The Department of Environmental Protection’s new leader emphasized his management experience during a recent hearing on the agency’s proposed budget.
Democratic Gov. Josh Shapiro proposed a $199.6 million budget for DEP for the upcoming fiscal year, a raise of about 9%.
The legislature, controlled by Republicans in the Senate and narrowly by Democrats in the House, is now weighing the proposal. The two chambers are supposed to come to an agreement on a spending plan by June 30.
Each executive branch agency gets a chance to make a case for its budget before the Appropriations Committee in each chamber. DEP officials met with senators on Wednesday and House representatives on Thursday this week.
DEP is tasked with reviewing plans for, and issuing permits to, operations that could disturb the land, water, and air. Those operations include natural gas drilling and power plant generation that creates emissions.
Republican lawmakers have long criticized DEP’s slow permit processing times, while advocates for the agency have called for more resources.
The Department had about 3,100 people on staff in the early 2000s. Then a series of budget cuts brought the agency to its current complement of around 2,400.
But Acting Secretary Richard Negrin isn’t asking the legislature to restore those lost jobs. He said with streamlined processes and upgraded tech, the agency can do more with less.
Negrin is a veteran of Philadelphia city government and has a background in managing large operations. He’s offering a 10-point plan to fix permitting that includes adding 30 staffers, creating a “rapid response” team for certain permits, and early engagement practices to help applicants submit the correct paperwork.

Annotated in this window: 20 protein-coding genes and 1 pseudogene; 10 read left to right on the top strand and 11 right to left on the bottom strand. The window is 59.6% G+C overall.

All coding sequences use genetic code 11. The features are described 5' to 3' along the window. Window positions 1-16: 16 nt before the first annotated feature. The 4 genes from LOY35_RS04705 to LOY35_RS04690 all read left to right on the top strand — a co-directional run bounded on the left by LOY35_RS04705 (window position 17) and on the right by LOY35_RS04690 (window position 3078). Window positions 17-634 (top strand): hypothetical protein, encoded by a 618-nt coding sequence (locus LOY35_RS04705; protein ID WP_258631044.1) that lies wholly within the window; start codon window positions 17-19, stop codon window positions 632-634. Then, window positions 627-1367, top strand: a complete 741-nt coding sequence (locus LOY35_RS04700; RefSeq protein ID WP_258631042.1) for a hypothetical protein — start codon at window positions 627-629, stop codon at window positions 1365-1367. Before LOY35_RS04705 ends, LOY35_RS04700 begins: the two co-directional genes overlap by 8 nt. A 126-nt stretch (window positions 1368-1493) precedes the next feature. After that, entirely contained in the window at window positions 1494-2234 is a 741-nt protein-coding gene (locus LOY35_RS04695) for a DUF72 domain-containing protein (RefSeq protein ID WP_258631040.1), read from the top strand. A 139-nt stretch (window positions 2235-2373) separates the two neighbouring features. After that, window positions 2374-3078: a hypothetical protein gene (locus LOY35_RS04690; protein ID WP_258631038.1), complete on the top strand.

“When we say your permit is deficient and it’s repeatedly deficient over and over and over–at some point that’s not your fault, it’s ours,” Negrin told Senate lawmakers Wednesday. “What I’m trying to do is take all of those [permitting systems] and make this simpler, quicker, more user friendly, more predictable, easier to use, and more uniform.”
DEP says they received more than 40,000 permit applications last year, but only about 9,000 had all the information needed for the agency to issue a decision.
Negrin said some private sector practices such as quarterly reviews and more transparent data will help the agency find problems and solutions for permitting issues.Shapiro’s budget plan listed increasing permitting efficiency as a main reason for the 9% raise for DEP. It also says the money will expand air quality testing and dam safety investigations
Negrin noted his newcomer status to DEP and stressed that he views the proposed budget and his permit plan as the beginning of a conversation on how to improve the agency.
Lawmakers on both sides of the aisle on the Senate panel seemed encouraged by Negrin’s approach.
Sen. Kristin Phillips-Hill (R-York), who has sponsored measures meant to speed up permitting, complimented Negrin for putting an emphasis on permitting reform.
“I was so glad to hear you say that it’s not just the actions by those permitted entities but also that you have to look at the department itself,” she said.
Budget hearings are often a chance for lawmakers to ask agency heads about pet problems in a public forum. Lawmakers’ questions ranged from how the Regional Greenhouse Gas Initiative would work to policies around recycling and brownfield restoration.
Plugging abandoned oil and gas wells was also a topic of interest. Though not funded by the state’s General Fund, Pennsylvania is eligible for millions of new federal dollars to clean up old wells that are leaking methane into the air and waterways. DEP has data on about 27,000 orphan wells, but it estimates there are 200,000 or more that it doesn’t know about.
Negrin says the state got “a morsel of funding” with $25 million to start clean-up last year.
“I think there’s a real opportunity for us to put people to work in Pennsylvania around this issue and do both–help the economy, help those employees get some good work done and also improve the environment,” Negrin said.
This story is produced in partnership with StateImpact Pennsylvania, a collaboration among The Allegheny Front, WPSU, WITF and WHYY to cover the commonwealth's energy economy.